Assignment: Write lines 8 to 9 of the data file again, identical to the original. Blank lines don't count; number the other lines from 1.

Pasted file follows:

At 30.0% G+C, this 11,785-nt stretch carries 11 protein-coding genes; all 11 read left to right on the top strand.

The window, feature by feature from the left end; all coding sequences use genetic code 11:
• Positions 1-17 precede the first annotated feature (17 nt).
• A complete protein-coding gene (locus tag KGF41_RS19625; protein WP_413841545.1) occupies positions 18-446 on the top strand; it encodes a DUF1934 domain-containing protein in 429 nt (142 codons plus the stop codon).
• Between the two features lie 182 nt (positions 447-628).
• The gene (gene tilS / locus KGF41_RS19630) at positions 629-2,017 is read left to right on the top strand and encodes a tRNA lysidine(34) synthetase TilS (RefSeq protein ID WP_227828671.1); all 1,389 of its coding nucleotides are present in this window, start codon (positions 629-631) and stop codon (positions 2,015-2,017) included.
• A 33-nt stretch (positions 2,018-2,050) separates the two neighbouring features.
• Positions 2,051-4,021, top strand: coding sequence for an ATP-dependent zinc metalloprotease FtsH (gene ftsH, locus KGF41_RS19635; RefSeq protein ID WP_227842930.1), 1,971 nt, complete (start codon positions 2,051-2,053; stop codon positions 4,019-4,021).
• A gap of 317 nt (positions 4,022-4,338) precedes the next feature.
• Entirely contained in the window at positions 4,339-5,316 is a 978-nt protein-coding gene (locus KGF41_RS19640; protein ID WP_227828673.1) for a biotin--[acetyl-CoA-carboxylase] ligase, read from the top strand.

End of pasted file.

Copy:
• Positions 2,051-4,021, top strand: coding sequence for an ATP-dependent zinc metalloprotease FtsH (gene ftsH, locus KGF41_RS19635; RefSeq protein ID WP_227842930.1), 1,971 nt, complete (start codon positions 2,051-2,053; stop codon positions 4,019-4,021).
• A gap of 317 nt (positions 4,022-4,338) precedes the next feature.